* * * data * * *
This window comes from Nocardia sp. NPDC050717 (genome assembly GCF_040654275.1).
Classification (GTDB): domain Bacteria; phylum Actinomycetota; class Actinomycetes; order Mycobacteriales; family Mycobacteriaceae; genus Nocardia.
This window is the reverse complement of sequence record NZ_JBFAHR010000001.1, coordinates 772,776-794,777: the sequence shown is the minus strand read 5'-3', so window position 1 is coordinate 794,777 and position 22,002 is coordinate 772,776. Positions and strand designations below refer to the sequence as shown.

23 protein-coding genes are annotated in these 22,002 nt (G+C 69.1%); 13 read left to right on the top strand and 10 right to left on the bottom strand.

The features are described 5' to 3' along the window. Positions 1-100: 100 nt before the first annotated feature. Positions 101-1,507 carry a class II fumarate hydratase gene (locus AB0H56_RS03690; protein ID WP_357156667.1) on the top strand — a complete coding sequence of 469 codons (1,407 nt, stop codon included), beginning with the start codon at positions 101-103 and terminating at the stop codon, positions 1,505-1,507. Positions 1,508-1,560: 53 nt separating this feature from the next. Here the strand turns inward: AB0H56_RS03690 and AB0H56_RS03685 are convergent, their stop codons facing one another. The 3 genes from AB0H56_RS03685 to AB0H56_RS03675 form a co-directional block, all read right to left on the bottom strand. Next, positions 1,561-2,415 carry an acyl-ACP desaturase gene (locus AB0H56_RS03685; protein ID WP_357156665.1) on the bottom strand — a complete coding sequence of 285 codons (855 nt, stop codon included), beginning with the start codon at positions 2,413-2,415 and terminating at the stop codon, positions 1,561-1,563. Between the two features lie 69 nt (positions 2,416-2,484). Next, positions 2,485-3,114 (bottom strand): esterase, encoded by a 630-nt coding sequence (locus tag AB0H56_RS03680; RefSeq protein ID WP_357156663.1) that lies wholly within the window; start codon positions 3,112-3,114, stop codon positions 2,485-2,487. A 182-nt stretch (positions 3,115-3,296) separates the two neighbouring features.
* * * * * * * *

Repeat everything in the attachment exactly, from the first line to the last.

This window comes from Nocardia sp. NPDC050717 (genome assembly GCF_040654275.1).
Classification (GTDB): domain Bacteria; phylum Actinomycetota; class Actinomycetes; order Mycobacteriales; family Mycobacteriaceae; genus Nocardia.
This window is the reverse complement of sequence record NZ_JBFAHR010000001.1, coordinates 772,776-794,777: the sequence shown is the minus strand read 5'-3', so window position 1 is coordinate 794,777 and position 22,002 is coordinate 772,776. Positions and strand designations below refer to the sequence as shown.

23 protein-coding genes are annotated in these 22,002 nt (G+C 69.1%); 13 read left to right on the top strand and 10 right to left on the bottom strand.

The features are described 5' to 3' along the window. Positions 1-100: 100 nt before the first annotated feature. Positions 101-1,507 carry a class II fumarate hydratase gene (locus AB0H56_RS03690; protein ID WP_357156667.1) on the top strand — a complete coding sequence of 469 codons (1,407 nt, stop codon included), beginning with the start codon at positions 101-103 and terminating at the stop codon, positions 1,505-1,507. Positions 1,508-1,560: 53 nt separating this feature from the next. Here the strand turns inward: AB0H56_RS03690 and AB0H56_RS03685 are convergent, their stop codons facing one another. The 3 genes from AB0H56_RS03685 to AB0H56_RS03675 form a co-directional block, all read right to left on the bottom strand. Next, positions 1,561-2,415 carry an acyl-ACP desaturase gene (locus AB0H56_RS03685; protein ID WP_357156665.1) on the bottom strand — a complete coding sequence of 285 codons (855 nt, stop codon included), beginning with the start codon at positions 2,413-2,415 and terminating at the stop codon, positions 1,561-1,563. Between the two features lie 69 nt (positions 2,416-2,484). Next, positions 2,485-3,114 (bottom strand): esterase, encoded by a 630-nt coding sequence (locus tag AB0H56_RS03680; RefSeq protein ID WP_357156663.1) that lies wholly within the window; start codon positions 3,112-3,114, stop codon positions 2,485-2,487. A 182-nt stretch (positions 3,115-3,296) separates the two neighbouring features.